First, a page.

• May 27, 2022

James Jenkins Struck, Killed by 18-Wheeler on Carolina Beach Rd in Wilmington, NC

Wilmington, NC -- May 26, 2022, 36-year-old James Jenkins was struck and killed by a tractor-trailer along Carolina Beach Road in Wilmington.

Authorities say the incident happened around 7:15 a.m. on the 2600 block of Carolina Beach Road. Preliminary investigation suggests Jenkins was sleeping or lying in a blanket, possibly partway in the road, when he was fatally struck by a passing 18-wheeler. He was pronounced dead at the scene.

The crash remains under investigation. No further information is currently available.

Commentary on James Jenkins Accident on Carolina Beach Rd in Wilmington

People may be fairly divided when it comes to questions of fault in this situation. On the one hand a truck hit a person while passing along the roadway, but on the other reports suggest the victim may have been lying in the path of traffic. One could argue he shouldn't have been where he was, but obviously that still doesn't make him "open season" for motorists in the eyes of the law.

It's important to learn more facts about the situation before drawing conclusions about who's to blame for it. Questions of visibility, road conditions, the condition of the truck, the status of both parties (awake? alert? paying attention?), where precisely the victim was in relation to the road, and many other variables have to be considered. That kind of careful investigation is important after just about any crash, but even more so when one happens in North Carolina.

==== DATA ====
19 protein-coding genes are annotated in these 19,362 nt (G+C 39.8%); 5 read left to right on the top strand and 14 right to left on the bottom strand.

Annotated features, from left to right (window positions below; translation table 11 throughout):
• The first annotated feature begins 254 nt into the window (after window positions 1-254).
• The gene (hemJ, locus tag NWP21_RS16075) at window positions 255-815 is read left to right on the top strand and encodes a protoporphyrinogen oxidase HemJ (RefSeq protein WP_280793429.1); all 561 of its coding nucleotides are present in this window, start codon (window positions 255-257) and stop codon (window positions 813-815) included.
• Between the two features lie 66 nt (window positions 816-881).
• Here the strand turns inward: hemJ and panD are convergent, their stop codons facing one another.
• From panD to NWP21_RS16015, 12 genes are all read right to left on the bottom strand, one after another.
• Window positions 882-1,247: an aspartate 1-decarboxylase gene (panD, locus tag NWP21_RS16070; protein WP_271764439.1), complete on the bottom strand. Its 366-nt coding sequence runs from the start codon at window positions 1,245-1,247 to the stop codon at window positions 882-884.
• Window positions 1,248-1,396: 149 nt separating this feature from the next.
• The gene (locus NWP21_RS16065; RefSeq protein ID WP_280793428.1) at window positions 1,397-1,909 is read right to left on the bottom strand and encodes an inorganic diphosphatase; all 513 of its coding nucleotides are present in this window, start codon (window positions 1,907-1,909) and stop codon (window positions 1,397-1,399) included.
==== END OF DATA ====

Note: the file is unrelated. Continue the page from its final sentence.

James Jenkins Struck, Killed by 18-Wheeler on Carolina Beach Rd in Wilmington, NC

The Tar Heel State uses an antique (and frankly unfair) system of liability called pure contributory negligence. In a nutshell, it says that a victim may only collect damages if they can prove someone was 100% responsible for an accident. If defense can show the victim was even slightly to blame for their injuries, the case is thrown out. As we can see from the limited information in early reports, the trucking company might already have an edge if they can convince a jury that the victim was sleeping in or too close to the road. It would fall to his loved ones to demonstrate he actually wasn't, and that would need forensic evidence and hard facts to prove.

It's not impossible to make a claim in a "pure contrib" state, but it requires plenty of ironclad evidence usually only found through diligent analysis of an accident. Unfortunately, that "extra mile" philosophy isn't always part of the work police put into a traffic accident--even a fatal one. That's why after these incidents I almost always suggest an independent investigation to make sure all the facts are found. Whatever they reveal, those involved and the loved ones of the person killed deserve to know that every effort was made to uncover all the answers. If any other action should be taken, knowing that will depend largely on investigators' findings.

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